Southern States and Universities Confer on Ways to Collaborate to Improve Child Health

Engaging higher education in regional health problems

In 2001, the National Commission on Partnerships for Children's Health held a conference of Southeastern state officials and higher education representatives on ways to form regional child-health collaborations.

The National Commission on Partnerships for Children's Health works to engage higher education in working with state and local agencies on the health and welfare of children and families.

Key Results

  • The commission's two-day conference, "Investing Intellectual Capital in Early Childhood Health" took place October 17–18, 2000, in Charlotte, N.C. The conference aimed to:
    • Demonstrate the political will to enlist higher education in helping to integrate child health services into early childhood programs.
    • Identify priority needs and promising models to help post-secondary institutions achieve this integration.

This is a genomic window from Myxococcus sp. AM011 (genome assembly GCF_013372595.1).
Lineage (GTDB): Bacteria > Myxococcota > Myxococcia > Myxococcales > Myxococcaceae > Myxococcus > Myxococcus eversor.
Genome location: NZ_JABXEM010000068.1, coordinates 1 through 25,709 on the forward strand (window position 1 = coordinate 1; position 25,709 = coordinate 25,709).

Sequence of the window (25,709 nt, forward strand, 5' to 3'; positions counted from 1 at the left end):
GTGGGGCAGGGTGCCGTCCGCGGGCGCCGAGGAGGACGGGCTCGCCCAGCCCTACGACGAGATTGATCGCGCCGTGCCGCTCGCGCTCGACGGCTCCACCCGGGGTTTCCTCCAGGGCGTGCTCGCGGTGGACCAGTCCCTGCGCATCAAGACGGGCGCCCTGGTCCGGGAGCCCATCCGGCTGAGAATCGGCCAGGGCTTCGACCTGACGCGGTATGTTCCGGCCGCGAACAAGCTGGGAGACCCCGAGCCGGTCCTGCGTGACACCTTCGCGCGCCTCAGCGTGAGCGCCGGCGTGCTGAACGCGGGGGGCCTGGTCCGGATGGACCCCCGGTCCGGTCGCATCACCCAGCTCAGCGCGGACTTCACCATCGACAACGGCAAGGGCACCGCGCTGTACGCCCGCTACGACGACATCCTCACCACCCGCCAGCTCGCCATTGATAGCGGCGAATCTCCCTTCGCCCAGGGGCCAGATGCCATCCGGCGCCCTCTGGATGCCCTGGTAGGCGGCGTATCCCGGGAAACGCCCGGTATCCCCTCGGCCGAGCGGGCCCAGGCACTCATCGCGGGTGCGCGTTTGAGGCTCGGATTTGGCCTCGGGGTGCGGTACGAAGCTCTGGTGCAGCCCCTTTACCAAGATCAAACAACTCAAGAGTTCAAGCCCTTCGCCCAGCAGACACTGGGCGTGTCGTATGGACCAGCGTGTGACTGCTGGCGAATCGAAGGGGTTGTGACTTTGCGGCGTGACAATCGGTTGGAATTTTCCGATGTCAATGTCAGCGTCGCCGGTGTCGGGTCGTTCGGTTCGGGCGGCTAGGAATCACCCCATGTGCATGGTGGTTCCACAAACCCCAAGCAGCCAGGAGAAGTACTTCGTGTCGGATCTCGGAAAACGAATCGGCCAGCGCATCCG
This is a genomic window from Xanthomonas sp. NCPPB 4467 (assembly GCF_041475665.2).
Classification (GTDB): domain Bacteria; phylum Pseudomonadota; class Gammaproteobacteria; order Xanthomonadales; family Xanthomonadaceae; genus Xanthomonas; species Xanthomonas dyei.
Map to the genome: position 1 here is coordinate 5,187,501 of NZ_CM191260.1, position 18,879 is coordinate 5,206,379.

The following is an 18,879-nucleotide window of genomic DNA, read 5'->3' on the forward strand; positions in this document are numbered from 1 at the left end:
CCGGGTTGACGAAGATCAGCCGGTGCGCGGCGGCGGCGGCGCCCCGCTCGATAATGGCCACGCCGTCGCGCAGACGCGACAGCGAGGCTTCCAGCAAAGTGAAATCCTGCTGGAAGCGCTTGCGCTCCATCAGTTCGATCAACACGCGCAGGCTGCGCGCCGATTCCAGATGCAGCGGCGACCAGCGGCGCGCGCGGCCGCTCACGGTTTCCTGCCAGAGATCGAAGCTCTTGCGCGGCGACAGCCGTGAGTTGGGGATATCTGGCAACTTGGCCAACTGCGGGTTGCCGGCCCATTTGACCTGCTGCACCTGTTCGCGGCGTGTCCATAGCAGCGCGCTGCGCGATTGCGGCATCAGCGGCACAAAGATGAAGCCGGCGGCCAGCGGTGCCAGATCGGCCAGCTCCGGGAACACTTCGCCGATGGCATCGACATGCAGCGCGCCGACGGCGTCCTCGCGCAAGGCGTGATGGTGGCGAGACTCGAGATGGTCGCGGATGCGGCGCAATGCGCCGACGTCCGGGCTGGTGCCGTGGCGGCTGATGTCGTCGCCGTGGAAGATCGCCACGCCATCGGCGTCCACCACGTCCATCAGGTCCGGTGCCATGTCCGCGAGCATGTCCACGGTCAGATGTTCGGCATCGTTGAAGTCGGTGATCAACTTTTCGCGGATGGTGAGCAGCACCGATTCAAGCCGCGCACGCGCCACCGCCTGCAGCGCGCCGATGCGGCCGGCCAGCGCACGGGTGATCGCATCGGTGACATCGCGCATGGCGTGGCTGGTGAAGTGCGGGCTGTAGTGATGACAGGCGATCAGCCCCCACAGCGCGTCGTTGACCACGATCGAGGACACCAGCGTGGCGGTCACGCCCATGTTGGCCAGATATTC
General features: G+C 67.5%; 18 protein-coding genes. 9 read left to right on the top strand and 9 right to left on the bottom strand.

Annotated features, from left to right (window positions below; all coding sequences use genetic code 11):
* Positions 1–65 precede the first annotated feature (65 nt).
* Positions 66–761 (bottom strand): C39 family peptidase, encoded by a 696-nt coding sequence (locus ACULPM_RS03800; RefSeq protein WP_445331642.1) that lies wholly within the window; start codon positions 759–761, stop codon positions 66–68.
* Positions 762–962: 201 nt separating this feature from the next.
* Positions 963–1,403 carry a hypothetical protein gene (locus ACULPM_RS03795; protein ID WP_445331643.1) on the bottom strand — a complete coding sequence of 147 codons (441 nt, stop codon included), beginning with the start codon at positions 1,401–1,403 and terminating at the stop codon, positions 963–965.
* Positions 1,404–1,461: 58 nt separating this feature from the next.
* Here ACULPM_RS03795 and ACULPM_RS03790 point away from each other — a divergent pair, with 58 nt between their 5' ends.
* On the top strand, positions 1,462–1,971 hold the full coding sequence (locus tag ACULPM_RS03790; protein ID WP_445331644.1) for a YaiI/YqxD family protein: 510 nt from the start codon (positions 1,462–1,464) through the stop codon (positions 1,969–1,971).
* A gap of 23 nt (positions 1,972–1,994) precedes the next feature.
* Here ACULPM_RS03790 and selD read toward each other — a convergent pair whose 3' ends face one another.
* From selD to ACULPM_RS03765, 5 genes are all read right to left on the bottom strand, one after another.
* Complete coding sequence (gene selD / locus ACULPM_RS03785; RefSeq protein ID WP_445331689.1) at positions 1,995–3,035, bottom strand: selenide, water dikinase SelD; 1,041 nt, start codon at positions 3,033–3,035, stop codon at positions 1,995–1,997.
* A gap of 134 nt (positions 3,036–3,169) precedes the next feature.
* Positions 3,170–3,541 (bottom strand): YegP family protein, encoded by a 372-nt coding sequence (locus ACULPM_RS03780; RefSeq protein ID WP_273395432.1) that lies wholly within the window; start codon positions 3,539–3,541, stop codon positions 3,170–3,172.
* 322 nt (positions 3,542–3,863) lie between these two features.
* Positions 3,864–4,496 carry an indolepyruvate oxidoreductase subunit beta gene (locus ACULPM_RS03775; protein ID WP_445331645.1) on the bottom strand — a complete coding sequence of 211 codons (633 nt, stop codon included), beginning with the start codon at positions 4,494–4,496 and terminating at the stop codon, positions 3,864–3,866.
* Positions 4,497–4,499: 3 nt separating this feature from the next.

• Initiate the development of state and regional structures and incentives to support such collaborations.
  • In response to the meeting's goals, conferees agreed to The Charlotte Principles, which outlines steps that states and universities should take in working together to improve child health (see Appendix 2). Among the principles, each state agreed to:
    • Encourage academic leaders, especially those in health-related disciplines, to visit early childhood settings.
    • Coordinate strategies across institutions, disciplines and sectors through a new strategic partnership with a concrete, measurable focus.
    • Organize the involvement of higher education as a partner in bridging early childhood health and education.
  • The project director concluded that formidable barriers exist to bringing together higher education and state governments to work on child health issues.


The Robert Wood Johnson Foundation (RWJF) supported this project through a grant of $49,050 to Harvard University School of Public Health.